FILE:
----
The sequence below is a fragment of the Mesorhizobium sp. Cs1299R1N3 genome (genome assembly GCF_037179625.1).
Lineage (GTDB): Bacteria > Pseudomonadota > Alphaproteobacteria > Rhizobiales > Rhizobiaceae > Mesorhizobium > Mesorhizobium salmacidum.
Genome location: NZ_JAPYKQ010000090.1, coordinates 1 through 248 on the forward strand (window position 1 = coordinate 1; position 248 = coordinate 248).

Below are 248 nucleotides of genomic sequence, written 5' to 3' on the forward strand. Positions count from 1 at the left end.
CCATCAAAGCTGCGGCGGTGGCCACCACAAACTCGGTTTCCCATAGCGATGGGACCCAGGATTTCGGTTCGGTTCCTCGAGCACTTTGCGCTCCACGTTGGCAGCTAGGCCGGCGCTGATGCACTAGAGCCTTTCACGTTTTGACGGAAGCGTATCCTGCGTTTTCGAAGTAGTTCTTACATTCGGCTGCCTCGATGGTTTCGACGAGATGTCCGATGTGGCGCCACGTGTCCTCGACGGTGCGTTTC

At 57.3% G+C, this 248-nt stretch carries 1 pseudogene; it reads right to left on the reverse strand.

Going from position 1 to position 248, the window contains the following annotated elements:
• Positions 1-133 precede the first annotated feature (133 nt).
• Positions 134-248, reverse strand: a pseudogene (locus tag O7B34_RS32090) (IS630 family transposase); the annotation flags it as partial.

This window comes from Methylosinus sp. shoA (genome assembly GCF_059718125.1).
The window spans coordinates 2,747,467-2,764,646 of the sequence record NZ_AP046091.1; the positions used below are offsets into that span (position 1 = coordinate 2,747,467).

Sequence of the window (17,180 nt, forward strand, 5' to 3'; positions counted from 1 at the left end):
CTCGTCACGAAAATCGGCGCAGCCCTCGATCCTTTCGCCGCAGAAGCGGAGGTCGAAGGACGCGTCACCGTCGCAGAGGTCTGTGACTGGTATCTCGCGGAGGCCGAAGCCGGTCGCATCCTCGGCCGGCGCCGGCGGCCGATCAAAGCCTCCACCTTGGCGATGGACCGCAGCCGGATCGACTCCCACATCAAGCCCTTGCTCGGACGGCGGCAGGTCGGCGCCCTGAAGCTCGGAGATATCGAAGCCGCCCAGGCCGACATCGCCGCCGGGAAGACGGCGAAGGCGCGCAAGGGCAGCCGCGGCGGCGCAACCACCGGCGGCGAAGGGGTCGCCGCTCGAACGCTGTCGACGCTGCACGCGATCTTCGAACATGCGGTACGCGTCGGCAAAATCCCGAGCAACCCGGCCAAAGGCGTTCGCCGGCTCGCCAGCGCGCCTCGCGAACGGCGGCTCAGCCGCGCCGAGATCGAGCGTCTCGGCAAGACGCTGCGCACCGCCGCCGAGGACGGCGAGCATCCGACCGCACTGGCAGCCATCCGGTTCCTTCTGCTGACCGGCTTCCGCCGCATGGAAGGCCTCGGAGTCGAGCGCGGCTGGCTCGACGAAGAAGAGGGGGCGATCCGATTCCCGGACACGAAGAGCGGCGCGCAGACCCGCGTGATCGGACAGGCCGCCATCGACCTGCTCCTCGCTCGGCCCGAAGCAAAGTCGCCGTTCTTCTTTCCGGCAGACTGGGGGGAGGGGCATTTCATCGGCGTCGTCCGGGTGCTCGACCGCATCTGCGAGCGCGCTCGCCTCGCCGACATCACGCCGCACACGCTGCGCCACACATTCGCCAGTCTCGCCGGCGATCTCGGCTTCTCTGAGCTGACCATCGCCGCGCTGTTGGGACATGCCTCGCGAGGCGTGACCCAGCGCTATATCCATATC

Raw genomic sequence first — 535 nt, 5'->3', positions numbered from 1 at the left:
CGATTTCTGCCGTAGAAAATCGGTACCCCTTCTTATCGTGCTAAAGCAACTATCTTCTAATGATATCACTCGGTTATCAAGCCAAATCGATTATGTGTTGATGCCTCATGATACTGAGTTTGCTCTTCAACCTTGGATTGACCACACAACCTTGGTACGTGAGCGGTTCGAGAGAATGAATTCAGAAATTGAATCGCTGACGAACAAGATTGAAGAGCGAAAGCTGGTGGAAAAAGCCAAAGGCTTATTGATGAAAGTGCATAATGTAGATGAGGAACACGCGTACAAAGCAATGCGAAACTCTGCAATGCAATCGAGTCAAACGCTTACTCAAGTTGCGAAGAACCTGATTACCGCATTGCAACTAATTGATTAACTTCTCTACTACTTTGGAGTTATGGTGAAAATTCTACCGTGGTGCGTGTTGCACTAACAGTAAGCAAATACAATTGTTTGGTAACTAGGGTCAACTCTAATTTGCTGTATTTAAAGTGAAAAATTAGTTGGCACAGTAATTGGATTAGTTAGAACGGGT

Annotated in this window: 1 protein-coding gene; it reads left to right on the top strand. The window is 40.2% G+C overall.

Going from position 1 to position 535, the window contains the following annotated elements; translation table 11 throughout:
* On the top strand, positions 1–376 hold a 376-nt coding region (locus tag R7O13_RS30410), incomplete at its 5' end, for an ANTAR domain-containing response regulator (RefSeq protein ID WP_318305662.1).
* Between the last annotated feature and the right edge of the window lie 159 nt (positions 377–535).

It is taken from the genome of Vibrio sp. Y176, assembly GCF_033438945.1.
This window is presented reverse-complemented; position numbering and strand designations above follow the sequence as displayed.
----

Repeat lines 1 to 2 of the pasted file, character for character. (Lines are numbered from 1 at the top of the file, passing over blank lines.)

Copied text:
The sequence below is a fragment of the Mesorhizobium sp. Cs1299R1N3 genome (genome assembly GCF_037179625.1).
Lineage (GTDB): Bacteria > Pseudomonadota > Alphaproteobacteria > Rhizobiales > Rhizobiaceae > Mesorhizobium > Mesorhizobium salmacidum.